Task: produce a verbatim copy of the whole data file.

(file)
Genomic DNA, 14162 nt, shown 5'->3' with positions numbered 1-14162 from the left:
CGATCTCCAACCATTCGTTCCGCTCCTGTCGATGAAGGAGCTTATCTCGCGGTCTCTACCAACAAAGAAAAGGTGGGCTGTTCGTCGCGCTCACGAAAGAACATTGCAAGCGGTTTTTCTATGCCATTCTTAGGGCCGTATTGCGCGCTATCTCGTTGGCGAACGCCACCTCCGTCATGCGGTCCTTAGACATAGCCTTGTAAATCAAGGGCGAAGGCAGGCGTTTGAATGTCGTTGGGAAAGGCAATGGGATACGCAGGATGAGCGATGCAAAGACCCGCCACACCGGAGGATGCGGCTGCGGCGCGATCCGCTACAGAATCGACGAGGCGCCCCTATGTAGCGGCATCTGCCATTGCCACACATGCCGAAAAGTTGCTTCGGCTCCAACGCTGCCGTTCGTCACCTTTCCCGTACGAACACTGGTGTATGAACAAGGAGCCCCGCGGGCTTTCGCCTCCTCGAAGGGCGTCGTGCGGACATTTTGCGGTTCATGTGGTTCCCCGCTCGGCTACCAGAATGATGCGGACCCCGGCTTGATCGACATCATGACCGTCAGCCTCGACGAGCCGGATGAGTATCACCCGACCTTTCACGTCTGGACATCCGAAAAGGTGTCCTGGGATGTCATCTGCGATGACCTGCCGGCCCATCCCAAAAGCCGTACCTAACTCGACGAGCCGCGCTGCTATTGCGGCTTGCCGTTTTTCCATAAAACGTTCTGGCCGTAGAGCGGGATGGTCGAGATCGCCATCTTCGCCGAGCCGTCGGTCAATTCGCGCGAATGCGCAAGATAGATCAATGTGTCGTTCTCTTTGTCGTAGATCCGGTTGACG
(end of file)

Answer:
Genomic DNA, 14162 nt, shown 5'->3' with positions numbered 1-14162 from the left:
CGATCTCCAACCATTCGTTCCGCTCCTGTCGATGAAGGAGCTTATCTCGCGGTCTCTACCAACAAAGAAAAGGTGGGCTGTTCGTCGCGCTCACGAAAGAACATTGCAAGCGGTTTTTCTATGCCATTCTTAGGGCCGTATTGCGCGCTATCTCGTTGGCGAACGCCACCTCCGTCATGCGGTCCTTAGACATAGCCTTGTAAATCAAGGGCGAAGGCAGGCGTTTGAATGTCGTTGGGAAAGGCAATGGGATACGCAGGATGAGCGATGCAAAGACCCGCCACACCGGAGGATGCGGCTGCGGCGCGATCCGCTACAGAATCGACGAGGCGCCCCTATGTAGCGGCATCTGCCATTGCCACACATGCCGAAAAGTTGCTTCGGCTCCAACGCTGCCGTTCGTCACCTTTCCCGTACGAACACTGGTGTATGAACAAGGAGCCCCGCGGGCTTTCGCCTCCTCGAAGGGCGTCGTGCGGACATTTTGCGGTTCATGTGGTTCCCCGCTCGGCTACCAGAATGATGCGGACCCCGGCTTGATCGACATCATGACCGTCAGCCTCGACGAGCCGGATGAGTATCACCCGACCTTTCACGTCTGGACATCCGAAAAGGTGTCCTGGGATGTCATCTGCGATGACCTGCCGGCCCATCCCAAAAGCCGTACCTAACTCGACGAGCCGCGCTGCTATTGCGGCTTGCCGTTTTTCCATAAAACGTTCTGGCCGTAGAGCGGGATGGTCGAGATCGCCATCTTCGCCGAGCCGTCGGTCAATTCGCGCGAATGCGCAAGATAGATCAATGTGTCGTTCTCTTTGTCGTAGATCCGGTTGACG